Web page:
Independent women’s advocates and groups of survivors are able to voice concerns and needs of women and girls more openly than groups affiliated with other institutions (e.g. the state, religious institutions, local authorities). For example, where the legal and policy framework does not protect women’s rights, survivors and women’s advocates can speak out on international commitments to women’ human rights more easily than state officials or representatives.
In many contexts, women’s organizations are trusted by survivors more than service providers from the health, justice, security and social welfare sectors, which is related to the importance of shelter services being provided by independent female professional staff or trained volunteers.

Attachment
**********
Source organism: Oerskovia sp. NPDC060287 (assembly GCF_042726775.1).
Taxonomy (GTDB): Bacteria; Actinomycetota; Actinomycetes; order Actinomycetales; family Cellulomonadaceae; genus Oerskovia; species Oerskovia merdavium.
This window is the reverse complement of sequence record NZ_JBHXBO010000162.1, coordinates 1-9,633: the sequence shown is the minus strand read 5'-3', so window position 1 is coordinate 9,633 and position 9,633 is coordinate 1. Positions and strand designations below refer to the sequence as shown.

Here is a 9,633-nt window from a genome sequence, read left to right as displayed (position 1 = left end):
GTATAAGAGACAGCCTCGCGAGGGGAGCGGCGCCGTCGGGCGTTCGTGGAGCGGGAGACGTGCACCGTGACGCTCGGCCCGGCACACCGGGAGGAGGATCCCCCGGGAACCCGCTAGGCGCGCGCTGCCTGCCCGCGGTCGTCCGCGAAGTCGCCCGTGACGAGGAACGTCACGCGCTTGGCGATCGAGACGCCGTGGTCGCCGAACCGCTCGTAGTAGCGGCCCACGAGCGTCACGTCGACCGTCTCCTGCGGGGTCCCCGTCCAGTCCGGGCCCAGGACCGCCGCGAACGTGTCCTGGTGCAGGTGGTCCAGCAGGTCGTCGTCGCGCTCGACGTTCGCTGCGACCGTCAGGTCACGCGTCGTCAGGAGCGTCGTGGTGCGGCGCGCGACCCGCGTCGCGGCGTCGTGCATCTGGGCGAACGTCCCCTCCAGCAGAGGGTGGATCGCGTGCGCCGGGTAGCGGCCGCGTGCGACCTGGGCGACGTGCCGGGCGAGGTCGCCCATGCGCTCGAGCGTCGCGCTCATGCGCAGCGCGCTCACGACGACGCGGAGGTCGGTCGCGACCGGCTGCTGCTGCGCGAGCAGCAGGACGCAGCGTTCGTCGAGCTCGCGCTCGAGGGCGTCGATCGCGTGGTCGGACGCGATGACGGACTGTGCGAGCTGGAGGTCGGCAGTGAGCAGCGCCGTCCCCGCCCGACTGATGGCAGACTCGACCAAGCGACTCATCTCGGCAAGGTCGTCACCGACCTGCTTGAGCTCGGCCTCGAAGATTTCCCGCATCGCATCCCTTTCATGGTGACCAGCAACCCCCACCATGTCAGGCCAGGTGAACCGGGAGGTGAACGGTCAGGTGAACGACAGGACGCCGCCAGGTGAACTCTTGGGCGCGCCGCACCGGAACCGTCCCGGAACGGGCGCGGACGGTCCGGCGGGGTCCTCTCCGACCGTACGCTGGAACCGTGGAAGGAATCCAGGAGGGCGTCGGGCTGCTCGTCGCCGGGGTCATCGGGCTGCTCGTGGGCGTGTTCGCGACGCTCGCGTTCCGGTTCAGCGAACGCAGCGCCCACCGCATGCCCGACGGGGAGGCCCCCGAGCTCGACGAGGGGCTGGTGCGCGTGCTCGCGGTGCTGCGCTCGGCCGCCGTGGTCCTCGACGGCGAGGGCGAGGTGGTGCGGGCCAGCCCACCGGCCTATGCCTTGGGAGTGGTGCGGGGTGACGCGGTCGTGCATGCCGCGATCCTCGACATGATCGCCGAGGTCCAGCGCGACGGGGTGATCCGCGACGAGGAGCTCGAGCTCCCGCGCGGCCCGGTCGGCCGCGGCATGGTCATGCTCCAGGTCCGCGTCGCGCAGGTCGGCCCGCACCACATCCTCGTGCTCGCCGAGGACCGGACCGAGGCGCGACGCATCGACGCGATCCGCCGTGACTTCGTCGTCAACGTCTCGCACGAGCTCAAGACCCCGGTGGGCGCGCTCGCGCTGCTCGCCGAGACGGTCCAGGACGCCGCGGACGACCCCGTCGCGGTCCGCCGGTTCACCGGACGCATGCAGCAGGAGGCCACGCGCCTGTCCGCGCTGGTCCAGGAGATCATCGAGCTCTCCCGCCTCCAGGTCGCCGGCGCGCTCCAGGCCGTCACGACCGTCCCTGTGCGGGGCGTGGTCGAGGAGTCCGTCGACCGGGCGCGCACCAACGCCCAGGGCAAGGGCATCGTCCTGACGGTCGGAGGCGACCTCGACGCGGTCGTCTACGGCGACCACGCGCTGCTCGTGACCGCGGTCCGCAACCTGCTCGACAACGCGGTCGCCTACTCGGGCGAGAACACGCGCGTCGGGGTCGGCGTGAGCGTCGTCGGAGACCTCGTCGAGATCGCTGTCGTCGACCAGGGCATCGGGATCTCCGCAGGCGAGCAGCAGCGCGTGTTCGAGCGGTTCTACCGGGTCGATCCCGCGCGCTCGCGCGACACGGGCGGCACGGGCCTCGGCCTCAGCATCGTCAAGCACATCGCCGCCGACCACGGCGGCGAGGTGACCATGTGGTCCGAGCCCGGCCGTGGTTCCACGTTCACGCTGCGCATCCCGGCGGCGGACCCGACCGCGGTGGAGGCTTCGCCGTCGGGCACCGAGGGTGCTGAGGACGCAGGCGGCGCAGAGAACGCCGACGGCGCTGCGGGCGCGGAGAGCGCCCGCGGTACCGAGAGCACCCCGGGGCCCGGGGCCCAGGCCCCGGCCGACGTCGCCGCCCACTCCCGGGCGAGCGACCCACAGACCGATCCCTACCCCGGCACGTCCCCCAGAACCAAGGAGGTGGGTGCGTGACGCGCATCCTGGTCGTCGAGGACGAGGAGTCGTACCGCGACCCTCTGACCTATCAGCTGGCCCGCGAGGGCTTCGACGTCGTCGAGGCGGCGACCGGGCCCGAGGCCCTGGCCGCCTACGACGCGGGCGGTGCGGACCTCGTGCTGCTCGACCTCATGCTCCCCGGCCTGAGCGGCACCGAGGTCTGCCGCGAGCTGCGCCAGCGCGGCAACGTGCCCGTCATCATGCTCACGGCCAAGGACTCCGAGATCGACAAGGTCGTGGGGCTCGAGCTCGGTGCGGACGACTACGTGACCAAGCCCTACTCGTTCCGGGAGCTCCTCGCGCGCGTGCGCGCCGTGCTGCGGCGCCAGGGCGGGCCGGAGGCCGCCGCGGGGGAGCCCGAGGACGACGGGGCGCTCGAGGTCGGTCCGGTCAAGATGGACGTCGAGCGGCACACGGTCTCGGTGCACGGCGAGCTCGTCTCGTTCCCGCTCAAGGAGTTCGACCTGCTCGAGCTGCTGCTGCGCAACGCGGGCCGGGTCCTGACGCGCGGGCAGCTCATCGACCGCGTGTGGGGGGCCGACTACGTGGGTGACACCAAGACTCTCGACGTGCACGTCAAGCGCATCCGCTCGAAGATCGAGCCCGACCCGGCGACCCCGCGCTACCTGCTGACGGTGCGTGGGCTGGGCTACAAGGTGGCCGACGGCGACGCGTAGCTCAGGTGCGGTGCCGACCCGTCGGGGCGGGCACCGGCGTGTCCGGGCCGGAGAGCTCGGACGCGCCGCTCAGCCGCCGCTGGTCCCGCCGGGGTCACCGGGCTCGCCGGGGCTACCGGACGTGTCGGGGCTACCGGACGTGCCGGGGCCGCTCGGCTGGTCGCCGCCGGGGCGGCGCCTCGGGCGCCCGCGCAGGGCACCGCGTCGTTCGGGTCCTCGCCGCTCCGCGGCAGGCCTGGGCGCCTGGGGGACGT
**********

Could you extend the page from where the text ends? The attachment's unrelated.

Survivors and women’s advocates are the best monitors and evaluators of systemic responses to gender-based violence. Advocates are also well-placed to promote the needs of survivors to policymakers and within systems when survivors are not safe or not able to do so themselves (Step it Up Ontario Campaign and Ontario Association of Interval and Transition Houses, 2011).